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PC Pro

PC Pro July 2021

PC Pro is the UK’s number one IT monthly magazine and offers readers a healthy variety of tech news updates, tests, reviews, best buys and even bonus software in every issue. The editorial team are experts in their field and they’re dedicated to creating the most authoritative reviews and keeping you up to speed on the latest technology developments.

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Country:
United Kingdom
Language:
English
Publisher:
Dennis Publishing UK
Frequency:
Monthly
$8.10(Incl. tax)
$64.75(Incl. tax)
12 Issues

in this issue

3 min
it’s time to wake up from our sleepwalk into big tech’s web

Here’s an alternative way of looking at the tech industry. Take it as read that firms are there to grab your money. A radical thought, I know, but with so many services provided for “free” and so much spin around companies’ intentions, there comes a time when you have to – and excuse my language here – cut through the crap. Step back to pre-internet days and manufacturers’ business models were easy to grasp. They would create such attractive products or software that you would go out – literally, to shops – and buy them. That model rolled on through the early 2010s, but then someone with a calculator figured out how expensive it was to attract new customers. Wouldn’t it be a lot better if the company could hook punters…

1 min
contributors

Darien Graham-Smith Want to solve your Wi-Fi woes? Darien not only explains why things go wrong but provides practical solutions to fix issues from p42 Nicole Kobie We always hear about autonomous cars, but the biggest difference robots and AI could make is to agriculture. Nicole examines the future of farming from p126 James O’Malley In April 2021, NASA’s “helicopter” took off from Mars. James talks to the techie who led the mission, and reveals the integral part Linux had to play. See p34 Stuart Andrews This month, Stuart put 12 Chromebooks through a series of tests for speed, battery life and quality to determine which would win our top awards. Turn to p76…

3 min
the fab flaw in intel’s comeback plans

Since the early 1990s, Intel has been one of computing’s superpowers, but a decision by Apple last year revealed just how fragile that status was. The switch from Intel to Apple Silicon, with the chips manufactured by TSMC, has been hailed as a success. The latest line of M1 Macs marks a step change in terms of speed, thermals and efficiency. That’s great news for consumers, but crystallises a major problem for Intel. “I think that Intel really has to do something because it’s getting attacked from all sides,” said Dr Mark Dickinson, CEO of chip design firm Intrinsic Semiconductor. He warns that “the move with Apple Silicon, in particular, shows the world that the best laptop processor can be built by somebody other than Intel”. Intel’s server business is also under threat…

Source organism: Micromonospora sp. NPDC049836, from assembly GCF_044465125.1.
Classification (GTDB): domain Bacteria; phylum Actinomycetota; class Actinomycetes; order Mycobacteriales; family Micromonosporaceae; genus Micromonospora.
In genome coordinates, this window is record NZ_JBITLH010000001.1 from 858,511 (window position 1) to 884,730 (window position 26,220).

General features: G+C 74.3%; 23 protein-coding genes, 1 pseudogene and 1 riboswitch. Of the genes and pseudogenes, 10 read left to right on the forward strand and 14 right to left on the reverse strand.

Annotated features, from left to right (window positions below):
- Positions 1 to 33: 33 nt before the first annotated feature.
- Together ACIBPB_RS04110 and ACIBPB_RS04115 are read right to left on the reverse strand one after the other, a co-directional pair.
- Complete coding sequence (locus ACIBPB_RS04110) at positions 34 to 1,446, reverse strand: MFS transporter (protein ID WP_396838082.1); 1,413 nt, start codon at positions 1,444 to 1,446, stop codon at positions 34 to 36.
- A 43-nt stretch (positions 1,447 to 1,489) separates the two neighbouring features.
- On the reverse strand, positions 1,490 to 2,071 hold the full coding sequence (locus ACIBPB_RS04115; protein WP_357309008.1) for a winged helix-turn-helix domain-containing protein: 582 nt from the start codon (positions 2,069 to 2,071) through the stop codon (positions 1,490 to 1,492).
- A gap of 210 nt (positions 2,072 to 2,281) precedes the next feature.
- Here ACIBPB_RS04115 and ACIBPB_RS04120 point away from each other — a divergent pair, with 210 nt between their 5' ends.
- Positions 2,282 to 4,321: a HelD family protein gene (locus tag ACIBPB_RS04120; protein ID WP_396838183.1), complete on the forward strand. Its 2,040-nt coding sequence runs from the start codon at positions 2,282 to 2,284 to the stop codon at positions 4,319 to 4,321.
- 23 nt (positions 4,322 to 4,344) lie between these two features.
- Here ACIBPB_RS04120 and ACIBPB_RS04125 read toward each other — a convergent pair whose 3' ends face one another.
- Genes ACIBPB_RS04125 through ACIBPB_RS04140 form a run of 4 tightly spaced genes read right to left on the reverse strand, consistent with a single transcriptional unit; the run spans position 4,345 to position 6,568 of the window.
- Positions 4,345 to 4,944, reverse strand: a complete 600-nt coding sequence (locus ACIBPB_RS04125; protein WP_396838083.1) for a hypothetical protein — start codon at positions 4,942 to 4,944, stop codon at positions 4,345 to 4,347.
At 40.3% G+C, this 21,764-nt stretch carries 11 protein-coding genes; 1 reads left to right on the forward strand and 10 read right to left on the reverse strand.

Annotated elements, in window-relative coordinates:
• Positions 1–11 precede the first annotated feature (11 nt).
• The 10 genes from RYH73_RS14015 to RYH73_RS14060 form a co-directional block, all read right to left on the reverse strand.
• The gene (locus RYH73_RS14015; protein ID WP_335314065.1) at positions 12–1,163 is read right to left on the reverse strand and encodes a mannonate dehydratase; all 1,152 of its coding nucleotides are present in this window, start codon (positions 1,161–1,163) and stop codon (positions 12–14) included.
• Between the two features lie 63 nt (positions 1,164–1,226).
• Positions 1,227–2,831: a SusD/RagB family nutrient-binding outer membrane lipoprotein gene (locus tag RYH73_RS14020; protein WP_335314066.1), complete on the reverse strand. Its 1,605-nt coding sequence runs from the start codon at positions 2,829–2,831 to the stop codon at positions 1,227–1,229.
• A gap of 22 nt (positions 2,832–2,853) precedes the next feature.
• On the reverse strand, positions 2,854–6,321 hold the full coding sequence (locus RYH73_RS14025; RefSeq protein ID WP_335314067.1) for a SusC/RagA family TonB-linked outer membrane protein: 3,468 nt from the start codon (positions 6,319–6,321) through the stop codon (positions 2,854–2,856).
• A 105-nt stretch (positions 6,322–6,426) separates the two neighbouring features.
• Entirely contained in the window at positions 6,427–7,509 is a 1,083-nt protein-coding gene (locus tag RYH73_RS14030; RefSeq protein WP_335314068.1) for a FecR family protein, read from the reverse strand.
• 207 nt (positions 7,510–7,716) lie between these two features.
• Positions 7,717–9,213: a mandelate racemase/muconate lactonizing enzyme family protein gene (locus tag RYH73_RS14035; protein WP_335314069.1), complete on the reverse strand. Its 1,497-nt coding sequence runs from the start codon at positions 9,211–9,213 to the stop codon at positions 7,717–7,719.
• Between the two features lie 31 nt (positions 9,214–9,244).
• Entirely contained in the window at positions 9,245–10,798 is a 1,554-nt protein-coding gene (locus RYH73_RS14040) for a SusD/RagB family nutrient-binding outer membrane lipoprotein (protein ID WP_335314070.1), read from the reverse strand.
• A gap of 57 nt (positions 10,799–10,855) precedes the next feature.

3 min
the$4billion clubhouse question

Elon Musk, Mark Zuckerberg, Kanye West and Oprah Winfrey have all been spotted there. But this isn’t an achingly cool Los Angeles nightspot, it’s an app. Despite only launching in April 2020, Clubhouse is already weighing up $4 billion takeover bids, making it the hottest property in Silicon Valley. The app, which is currently only available on iOS, is a hybrid between Twitter and a podcast tool. After scoring yourself an invite from an existing member and signing up, you’re presented with a list of ongoing live conversations. Click on one and your phone will start playing the audio feed. As you listen, you can browse the profiles of both speakers and listeners in the same room – and if you have something to add, you can even raise your virtual…

1 min
the top-five apple leakers

1 Kang (97% success rate) A mysterious leaker who posts to China’s Weibo social network. They correctly called almost every detail of last year’s iPhones, right down to the colours of the new devices. 2 CoinX (95.2%) A not very prolific leaker, but they seem to be particularly prescient about future iPad developments. Their major dud? They predicted in March 2020 that a new iMac would be coming soon. 3 The Information (90.9%) A more traditional news outlet that appears better plugged into Cupertino than the supply chain, correctly calling the iPad Smart Keyboard and the Apple One subscription bundle. 4 Mark Gurman (89.1%) Arguably the most credible person on the list, Gurman began his career covering leaks at 9to5Mac before graduating to the esteemed heights of business news outlet Bloomberg. Gurman has…

5 min
apple leakers:can you trust any of them?

During the Cold War, one of the biggest problems faced by the west was understanding what was happening in Moscow. The Russian government was so secretive that any information that did emerge was pored over by analysts looking for clues to what the Kremlin was planning next. The people who became experts in deciphering these limited signals were sometimes referred to as “Kremlinologists”. Today, the world is different but some things remain the same. There’s still a hugely powerful, mysterious force in the world that refuses to explain itself. It’s just this one is based in Cupertino, California. Apple is notoriously secretive and, consequently, the company has a band of modern Kremlinologists watching its every move too. Spend enough time reading technology blogs or clicking through YouTube channels and you’ll find a…